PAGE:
We're unable to sign you in at this time. Please try again in a few minutes.
We were able to sign you in, but your subscription(s) could not be found. Please try again in a few minutes.
There may be a problem with your account. Please contact the AMA Service Center to resolve this issue.
Contact the AMA Service Center:
Telephone: 1 (800) 262-2350 or 1 (312) 670-7827  *   Email: subscriptions@jamanetwork.com
Error Message ......
Article |

Exploring the Etiology of Alzheimer Disease Using Molecular Genetics

Corinne L. Lendon, PhD; Frank Ashall, DPhil; Alison M. Goate, DPhil
JAMA. 1997;277(10):825-831. doi:10.1001/jama.1997.03540340059034.
Text Size: A A A
Published online


Alzheimer disease (AD), the most common cause of dementia in the elderly, exists in both familial and sporadic forms. Genetic studies have led to the identification of 3 genes, β-amyloid precursor protein (APP), presenilin-1 (PS1), and presenilin-2 (PS2), which, when mutated, can cause familial forms of AD. Mutations in each of these genes result in elevated levels of Aβ42/43, a proteolytic processing fragment of APP that is deposited in brains of AD patients. Transgenic mice carrying AD-causing mutations in APP develop spontaneous agerelated β-amyloid (Aβ) deposition and memory impairment. Genetic linkage and association studies have also shown that the ϵ4 allele of the apolipoprotein E (APOE) gene increases risk for AD in a dose-dependent manner in both familial and sporadic forms of AD and may account for as much as 50% of the attributable risk. APOE genotyping may be useful both as an adjunct to diagnosis and in identifying patient groups for therapeutic intervention. While the biological basis for the association of APOEϵ4 with AD is not known, age of onset and Aβ deposition are positively correlated with ϵ4 allele dosage in some cases, suggesting that this risk may also be mediated directly or indirectly through Aβ. Because 50% of AD cases have no APOE ϵ4 alleles and families showing mendelian inheritance of AD exist in whom there are no mutations in any of the APP, PS1, or PS2genes, it is likely that there are additional AD risk factors, both genetic and environmental, still to be identified.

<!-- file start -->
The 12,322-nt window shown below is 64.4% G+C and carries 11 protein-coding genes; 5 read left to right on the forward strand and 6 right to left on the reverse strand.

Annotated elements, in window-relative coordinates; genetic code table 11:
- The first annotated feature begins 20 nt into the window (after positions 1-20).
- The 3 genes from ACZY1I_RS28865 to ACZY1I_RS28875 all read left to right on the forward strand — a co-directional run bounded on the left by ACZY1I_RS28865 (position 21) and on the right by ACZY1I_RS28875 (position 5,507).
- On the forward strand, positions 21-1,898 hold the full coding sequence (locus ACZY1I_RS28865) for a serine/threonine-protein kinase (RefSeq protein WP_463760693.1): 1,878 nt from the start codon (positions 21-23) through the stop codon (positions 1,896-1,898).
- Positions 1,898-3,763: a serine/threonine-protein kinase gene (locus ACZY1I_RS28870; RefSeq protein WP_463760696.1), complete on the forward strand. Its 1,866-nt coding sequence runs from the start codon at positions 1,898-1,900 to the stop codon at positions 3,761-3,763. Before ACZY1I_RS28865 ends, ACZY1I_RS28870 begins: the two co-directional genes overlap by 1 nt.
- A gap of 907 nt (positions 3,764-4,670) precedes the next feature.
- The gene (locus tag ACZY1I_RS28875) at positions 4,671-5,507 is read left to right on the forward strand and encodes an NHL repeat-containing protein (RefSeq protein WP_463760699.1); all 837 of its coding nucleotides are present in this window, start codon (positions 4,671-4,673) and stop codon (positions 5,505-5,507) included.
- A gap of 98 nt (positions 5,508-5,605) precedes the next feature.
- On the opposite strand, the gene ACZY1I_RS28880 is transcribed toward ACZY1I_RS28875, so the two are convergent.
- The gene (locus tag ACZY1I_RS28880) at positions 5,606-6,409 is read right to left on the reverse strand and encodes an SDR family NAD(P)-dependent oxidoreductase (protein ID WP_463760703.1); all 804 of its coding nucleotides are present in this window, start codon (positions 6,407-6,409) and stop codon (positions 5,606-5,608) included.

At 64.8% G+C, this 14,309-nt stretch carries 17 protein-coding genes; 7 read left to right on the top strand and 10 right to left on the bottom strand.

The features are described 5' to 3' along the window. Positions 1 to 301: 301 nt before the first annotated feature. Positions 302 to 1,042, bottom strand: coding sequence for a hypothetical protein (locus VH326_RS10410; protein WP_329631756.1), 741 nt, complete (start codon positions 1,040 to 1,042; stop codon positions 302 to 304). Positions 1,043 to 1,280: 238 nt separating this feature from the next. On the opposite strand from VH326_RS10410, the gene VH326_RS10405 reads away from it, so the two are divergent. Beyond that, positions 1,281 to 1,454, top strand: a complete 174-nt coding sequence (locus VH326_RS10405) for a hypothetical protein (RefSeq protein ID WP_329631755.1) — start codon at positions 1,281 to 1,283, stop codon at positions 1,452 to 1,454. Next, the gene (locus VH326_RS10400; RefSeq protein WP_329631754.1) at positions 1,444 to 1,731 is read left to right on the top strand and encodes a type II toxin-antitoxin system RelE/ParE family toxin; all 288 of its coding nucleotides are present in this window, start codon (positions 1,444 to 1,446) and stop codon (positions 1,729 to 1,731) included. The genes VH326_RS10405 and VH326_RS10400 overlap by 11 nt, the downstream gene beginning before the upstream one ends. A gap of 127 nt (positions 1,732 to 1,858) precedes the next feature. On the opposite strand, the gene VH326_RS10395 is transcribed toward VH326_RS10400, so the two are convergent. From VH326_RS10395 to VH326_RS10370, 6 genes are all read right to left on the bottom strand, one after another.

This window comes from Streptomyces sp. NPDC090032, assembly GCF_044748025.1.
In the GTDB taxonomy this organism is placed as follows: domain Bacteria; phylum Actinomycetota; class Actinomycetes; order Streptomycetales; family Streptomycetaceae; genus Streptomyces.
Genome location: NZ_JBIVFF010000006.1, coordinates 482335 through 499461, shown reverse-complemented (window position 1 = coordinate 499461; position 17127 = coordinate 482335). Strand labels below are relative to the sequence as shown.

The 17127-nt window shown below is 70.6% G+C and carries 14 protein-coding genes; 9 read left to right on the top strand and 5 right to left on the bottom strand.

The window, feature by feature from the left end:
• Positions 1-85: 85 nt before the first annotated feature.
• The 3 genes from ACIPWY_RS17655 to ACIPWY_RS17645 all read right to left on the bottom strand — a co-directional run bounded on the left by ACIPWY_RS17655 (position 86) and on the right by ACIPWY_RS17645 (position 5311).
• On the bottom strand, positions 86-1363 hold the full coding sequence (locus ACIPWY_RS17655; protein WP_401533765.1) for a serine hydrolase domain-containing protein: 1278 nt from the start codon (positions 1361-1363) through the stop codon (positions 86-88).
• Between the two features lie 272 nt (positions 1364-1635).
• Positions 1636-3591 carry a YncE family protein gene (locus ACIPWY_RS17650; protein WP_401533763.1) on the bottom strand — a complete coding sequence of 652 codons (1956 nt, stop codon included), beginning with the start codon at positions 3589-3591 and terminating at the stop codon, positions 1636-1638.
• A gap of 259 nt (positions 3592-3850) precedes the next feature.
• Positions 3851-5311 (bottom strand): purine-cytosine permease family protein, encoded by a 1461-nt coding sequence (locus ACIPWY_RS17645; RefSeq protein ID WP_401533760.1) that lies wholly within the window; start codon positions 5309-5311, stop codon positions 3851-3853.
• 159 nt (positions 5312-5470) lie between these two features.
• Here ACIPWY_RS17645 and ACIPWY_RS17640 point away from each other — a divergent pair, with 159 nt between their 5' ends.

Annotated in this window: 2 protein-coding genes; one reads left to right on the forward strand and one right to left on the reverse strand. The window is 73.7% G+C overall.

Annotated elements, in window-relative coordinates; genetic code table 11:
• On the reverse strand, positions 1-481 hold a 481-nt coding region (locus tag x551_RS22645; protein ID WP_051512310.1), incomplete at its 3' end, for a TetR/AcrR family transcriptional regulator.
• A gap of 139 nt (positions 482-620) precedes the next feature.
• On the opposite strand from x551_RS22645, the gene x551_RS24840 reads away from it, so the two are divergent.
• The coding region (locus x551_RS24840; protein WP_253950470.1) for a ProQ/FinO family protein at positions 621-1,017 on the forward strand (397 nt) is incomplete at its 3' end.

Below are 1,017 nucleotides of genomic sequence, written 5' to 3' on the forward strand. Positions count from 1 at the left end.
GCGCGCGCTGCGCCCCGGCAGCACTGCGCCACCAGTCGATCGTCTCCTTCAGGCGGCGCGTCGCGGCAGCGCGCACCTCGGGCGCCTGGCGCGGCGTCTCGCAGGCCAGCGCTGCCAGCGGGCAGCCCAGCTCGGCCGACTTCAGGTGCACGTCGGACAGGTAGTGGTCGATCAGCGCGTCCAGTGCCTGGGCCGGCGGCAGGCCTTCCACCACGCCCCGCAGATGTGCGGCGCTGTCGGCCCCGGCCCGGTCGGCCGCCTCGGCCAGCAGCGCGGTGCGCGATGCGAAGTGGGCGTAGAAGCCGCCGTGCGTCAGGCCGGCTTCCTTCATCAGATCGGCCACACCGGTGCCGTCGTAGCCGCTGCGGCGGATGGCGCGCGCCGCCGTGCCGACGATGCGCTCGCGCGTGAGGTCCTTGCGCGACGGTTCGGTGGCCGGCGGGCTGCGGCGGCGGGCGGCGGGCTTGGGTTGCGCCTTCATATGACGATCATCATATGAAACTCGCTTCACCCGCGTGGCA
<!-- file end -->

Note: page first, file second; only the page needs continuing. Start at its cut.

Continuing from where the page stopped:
Sign in

Purchase Options

• Buy this article
• Subscribe to the journal
• Rent this article ?




Also Meets CME requirements for:
Browse CME for all U.S. States
Accreditation Information
The American Medical Association is accredited by the Accreditation Council for Continuing Medical Education to provide continuing medical education for physicians. The AMA designates this journal-based CME activity for a maximum of 1 AMA PRA Category 1 CreditTM per course. Physicians should claim only the credit commensurate with the extent of their participation in the activity. Physicians who complete the CME course and score at least 80% correct on the quiz are eligible for AMA PRA Category 1 CreditTM.
Note: You must get at least of the answers correct to pass this quiz.
Please click the checkbox indicating that you have read the full article in order to submit your answers.
Your answers have been saved for later.
You have not filled in all the answers to complete this quiz
The following questions were not answered:
Sorry, you have unsuccessfully completed this CME quiz with a score of
The following questions were not answered correctly:
Commitment to Change (optional):
Indicate what change(s) you will implement in your practice, if any, based on this CME course.
Your quiz results:
The filled radio buttons indicate your responses. The preferred responses are highlighted
For CME Course: A Proposed Model for Initial Assessment and Management of Acute Heart Failure Syndromes
Indicate what changes(s) you will implement in your practice, if any, based on this CME course.


Some tools below are only available to our subscribers or users with an online account.

0 Citations

Sign in

Purchase Options

• Buy this article
• Subscribe to the journal
• Rent this article ?

Related Content

Customize your page view by dragging & repositioning the boxes below.